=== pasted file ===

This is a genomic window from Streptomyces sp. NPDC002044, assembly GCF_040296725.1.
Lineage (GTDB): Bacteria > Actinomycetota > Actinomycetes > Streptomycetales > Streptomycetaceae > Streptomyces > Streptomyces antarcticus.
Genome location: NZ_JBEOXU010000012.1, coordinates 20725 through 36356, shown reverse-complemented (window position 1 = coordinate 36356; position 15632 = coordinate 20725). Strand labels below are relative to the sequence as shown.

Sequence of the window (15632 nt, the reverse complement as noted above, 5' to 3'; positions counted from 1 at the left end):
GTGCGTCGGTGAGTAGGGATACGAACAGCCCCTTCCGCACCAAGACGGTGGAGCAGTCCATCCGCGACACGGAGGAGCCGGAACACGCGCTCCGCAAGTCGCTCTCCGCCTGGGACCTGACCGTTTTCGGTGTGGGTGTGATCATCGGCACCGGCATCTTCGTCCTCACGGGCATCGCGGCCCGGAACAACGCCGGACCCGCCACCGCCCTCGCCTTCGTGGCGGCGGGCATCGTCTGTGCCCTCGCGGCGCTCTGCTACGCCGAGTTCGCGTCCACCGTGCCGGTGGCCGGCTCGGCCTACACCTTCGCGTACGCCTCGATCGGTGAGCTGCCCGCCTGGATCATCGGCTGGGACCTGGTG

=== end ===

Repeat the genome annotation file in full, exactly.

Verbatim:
This is a genomic window from Streptomyces sp. NPDC002044, assembly GCF_040296725.1.
Lineage (GTDB): Bacteria > Actinomycetota > Actinomycetes > Streptomycetales > Streptomycetaceae > Streptomyces > Streptomyces antarcticus.
Genome location: NZ_JBEOXU010000012.1, coordinates 20725 through 36356, shown reverse-complemented (window position 1 = coordinate 36356; position 15632 = coordinate 20725). Strand labels below are relative to the sequence as shown.

Sequence of the window (15632 nt, the reverse complement as noted above, 5' to 3'; positions counted from 1 at the left end):
GTGCGTCGGTGAGTAGGGATACGAACAGCCCCTTCCGCACCAAGACGGTGGAGCAGTCCATCCGCGACACGGAGGAGCCGGAACACGCGCTCCGCAAGTCGCTCTCCGCCTGGGACCTGACCGTTTTCGGTGTGGGTGTGATCATCGGCACCGGCATCTTCGTCCTCACGGGCATCGCGGCCCGGAACAACGCCGGACCCGCCACCGCCCTCGCCTTCGTGGCGGCGGGCATCGTCTGTGCCCTCGCGGCGCTCTGCTACGCCGAGTTCGCGTCCACCGTGCCGGTGGCCGGCTCGGCCTACACCTTCGCGTACGCCTCGATCGGTGAGCTGCCCGCCTGGATCATCGGCTGGGACCTGGTG